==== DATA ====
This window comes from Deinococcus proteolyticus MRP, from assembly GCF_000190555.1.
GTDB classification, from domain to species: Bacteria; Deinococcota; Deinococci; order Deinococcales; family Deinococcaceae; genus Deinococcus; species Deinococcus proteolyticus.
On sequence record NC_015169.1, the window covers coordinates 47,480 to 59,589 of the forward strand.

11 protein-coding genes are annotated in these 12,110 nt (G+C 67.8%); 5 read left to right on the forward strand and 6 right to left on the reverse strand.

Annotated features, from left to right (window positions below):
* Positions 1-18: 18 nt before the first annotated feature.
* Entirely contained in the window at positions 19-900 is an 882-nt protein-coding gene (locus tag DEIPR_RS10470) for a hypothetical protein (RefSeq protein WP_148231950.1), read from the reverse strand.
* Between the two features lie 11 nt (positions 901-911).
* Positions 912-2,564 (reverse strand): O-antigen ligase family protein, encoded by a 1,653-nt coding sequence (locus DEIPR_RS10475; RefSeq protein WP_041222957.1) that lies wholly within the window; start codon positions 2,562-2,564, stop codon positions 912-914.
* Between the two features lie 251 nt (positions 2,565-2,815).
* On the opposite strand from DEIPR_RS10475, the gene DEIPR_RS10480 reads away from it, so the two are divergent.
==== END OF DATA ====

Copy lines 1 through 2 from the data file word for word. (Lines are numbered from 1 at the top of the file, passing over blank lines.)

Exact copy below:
This window comes from Deinococcus proteolyticus MRP, from assembly GCF_000190555.1.
GTDB classification, from domain to species: Bacteria; Deinococcota; Deinococci; order Deinococcales; family Deinococcaceae; genus Deinococcus; species Deinococcus proteolyticus.